The festival includes feasting, visiting, public concerts, plays, and fairs. Among the goddess Durga's followers, who are especially numerous in Bengal and Assam, the Durga-puja is celebrated during this period; in other parts of India, dasehra is associated with the victory of Rama over Ravana, acted out in a pageant climaxed by the burning of effigies of demons.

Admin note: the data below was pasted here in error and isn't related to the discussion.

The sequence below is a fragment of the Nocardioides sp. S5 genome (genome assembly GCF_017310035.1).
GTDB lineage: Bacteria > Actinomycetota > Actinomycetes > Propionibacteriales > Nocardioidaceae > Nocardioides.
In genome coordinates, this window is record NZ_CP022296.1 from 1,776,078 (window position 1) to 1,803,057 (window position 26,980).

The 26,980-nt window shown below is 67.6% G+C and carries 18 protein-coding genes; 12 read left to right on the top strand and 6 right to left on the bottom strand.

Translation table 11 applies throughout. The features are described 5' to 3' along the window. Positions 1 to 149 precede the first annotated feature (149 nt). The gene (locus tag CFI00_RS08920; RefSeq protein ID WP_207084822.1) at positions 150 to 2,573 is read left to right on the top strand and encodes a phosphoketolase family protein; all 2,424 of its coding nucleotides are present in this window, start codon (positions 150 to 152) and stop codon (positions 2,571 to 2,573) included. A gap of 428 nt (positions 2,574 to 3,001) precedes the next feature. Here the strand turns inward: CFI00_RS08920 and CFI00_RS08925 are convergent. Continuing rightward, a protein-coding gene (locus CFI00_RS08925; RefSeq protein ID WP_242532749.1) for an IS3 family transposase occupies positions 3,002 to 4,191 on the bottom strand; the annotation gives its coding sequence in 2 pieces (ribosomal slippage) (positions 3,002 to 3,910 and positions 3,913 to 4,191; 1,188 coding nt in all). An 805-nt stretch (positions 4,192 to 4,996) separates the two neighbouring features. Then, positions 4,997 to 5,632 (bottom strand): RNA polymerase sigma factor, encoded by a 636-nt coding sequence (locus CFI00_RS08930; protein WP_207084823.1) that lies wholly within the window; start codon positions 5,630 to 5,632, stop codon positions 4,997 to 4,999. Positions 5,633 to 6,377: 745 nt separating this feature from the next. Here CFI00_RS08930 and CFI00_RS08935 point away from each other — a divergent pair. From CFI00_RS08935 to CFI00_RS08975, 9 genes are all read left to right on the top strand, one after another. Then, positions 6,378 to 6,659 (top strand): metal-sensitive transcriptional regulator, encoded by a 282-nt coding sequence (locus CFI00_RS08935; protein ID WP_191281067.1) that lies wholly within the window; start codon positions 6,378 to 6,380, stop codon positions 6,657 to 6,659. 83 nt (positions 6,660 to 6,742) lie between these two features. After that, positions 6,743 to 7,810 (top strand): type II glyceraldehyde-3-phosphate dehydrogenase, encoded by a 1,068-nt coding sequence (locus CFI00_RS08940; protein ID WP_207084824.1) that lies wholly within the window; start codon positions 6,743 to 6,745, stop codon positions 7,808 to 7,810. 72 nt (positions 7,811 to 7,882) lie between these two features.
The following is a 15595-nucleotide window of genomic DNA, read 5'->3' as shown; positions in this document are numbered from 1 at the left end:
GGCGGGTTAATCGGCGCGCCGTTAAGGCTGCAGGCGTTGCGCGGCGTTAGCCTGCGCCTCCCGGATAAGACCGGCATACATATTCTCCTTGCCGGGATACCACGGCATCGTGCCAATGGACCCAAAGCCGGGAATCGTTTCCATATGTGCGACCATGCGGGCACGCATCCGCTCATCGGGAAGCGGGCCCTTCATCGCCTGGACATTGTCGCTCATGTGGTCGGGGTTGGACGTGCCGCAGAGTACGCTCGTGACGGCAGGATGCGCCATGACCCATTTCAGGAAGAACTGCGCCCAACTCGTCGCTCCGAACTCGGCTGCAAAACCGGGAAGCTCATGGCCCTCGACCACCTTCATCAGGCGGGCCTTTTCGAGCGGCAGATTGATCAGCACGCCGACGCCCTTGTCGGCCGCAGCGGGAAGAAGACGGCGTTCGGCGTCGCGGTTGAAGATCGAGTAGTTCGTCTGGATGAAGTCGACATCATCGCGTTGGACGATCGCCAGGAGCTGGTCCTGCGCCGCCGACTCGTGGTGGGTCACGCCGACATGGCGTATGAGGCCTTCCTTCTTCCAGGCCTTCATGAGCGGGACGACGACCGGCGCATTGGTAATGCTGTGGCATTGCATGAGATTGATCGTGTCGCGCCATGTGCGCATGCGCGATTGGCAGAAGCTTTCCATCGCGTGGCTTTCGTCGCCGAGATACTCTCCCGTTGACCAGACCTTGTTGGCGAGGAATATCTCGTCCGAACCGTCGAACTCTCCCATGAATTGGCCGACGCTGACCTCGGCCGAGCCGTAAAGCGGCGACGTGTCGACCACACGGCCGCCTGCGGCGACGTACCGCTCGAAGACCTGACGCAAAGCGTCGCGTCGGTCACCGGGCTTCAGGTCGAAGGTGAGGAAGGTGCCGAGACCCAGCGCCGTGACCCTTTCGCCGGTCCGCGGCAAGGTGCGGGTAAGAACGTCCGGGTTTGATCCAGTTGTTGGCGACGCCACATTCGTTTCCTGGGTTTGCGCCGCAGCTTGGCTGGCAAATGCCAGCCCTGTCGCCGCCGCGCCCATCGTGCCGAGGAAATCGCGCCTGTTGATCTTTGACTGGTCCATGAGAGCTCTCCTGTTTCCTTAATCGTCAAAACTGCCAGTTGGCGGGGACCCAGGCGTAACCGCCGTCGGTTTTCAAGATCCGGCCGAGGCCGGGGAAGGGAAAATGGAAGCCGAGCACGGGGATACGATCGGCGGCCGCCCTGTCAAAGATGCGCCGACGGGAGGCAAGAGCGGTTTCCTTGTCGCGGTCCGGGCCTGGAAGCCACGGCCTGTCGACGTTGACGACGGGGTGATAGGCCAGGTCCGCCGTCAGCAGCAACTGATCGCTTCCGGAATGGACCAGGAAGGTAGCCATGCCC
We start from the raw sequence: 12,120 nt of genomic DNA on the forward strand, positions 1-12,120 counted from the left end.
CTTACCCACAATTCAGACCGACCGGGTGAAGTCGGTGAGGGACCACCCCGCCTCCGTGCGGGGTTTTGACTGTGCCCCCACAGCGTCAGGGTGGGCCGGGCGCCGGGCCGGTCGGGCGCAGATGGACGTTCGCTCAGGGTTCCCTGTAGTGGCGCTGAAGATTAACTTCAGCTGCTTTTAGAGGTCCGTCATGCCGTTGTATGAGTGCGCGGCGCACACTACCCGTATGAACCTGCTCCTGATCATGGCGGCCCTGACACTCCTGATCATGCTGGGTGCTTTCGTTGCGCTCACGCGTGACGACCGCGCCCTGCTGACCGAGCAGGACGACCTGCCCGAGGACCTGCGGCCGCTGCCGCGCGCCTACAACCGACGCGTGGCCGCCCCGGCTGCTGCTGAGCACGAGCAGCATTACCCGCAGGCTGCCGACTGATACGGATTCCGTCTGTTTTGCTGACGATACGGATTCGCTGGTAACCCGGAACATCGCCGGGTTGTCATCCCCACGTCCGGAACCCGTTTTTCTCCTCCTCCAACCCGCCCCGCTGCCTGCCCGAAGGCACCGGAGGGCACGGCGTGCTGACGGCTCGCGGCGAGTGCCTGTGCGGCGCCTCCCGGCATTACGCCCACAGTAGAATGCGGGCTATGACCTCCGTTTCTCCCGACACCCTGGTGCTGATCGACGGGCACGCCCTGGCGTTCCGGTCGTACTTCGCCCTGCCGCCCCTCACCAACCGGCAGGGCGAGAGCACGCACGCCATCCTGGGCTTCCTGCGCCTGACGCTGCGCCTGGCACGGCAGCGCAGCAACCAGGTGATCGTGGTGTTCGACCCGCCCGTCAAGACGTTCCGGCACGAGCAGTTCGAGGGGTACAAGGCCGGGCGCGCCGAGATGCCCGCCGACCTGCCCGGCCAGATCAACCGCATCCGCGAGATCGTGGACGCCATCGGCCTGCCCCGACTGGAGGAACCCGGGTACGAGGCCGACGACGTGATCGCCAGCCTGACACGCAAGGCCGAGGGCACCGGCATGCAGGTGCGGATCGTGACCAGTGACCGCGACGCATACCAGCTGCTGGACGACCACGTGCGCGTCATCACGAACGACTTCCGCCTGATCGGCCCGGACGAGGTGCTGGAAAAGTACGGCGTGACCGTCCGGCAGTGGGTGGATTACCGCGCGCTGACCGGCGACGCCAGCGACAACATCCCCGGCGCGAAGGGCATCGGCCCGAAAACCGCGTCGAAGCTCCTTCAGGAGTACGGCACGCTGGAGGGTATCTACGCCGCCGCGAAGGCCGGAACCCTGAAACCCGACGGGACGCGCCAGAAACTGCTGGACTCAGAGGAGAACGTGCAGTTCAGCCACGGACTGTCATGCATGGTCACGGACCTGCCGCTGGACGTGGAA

* * *▪ Hindu festivalSanskrit Navarātra(“nine nights”), in Hinduism, a festival of nine days occurring during the month of Asin, or Aśvina (September–October). It usually ends with the dasehra, or daśahara, celebration on the 10th day.Among followers of the goddess Durgā (Durga), who are particularly predominant in Bengal and Assam, the Durgā-pūjā (“Rite of Durgā”) is celebrated during this period. Special images of Durgā commemorating her victory over the buffalo-headed demon Mahiṣāsura are worshiped daily, and, on the 10th day (dasehra), they are taken in jubilant processions to nearby rivers or reservoirs for immersion in water. In addition to family feasting and visiting, the puja, or ritual, days are also celebrated with public concerts, recitations, plays, and fairs.In other parts of India, the 10th day, dasehra, is associated with the victory of the god Rāma (Rama) over the demon-king Rāvaṇa. In North India the Rām Līlā (“Play of Rāma”) is the highlight of the festival. On successive nights different episodes of the epic poem the Rāmāyaṇa are dramatized by young actors elaborately costumed and masked; the pageant is always climaxed by the burning of huge effigies of the demons. Athletic tournaments and hunting expeditions are often organized.Many other, lesser observances are associated with the festival of navaratra in varying ways across the country. On the first day of navaratra, a rite is celebrated in honour of the goddess of learning, Sarasvatī (Sarasvati), in which she is worshiped together with the sacred books of the house; this is a favourite observance among the Bengali population of India. In parts of Mahārāshtra, the fifth day is given to the worship of the goddess Lalitā and is known as Lalitā-pañcamī (“Lalitā's Fifth Day”).
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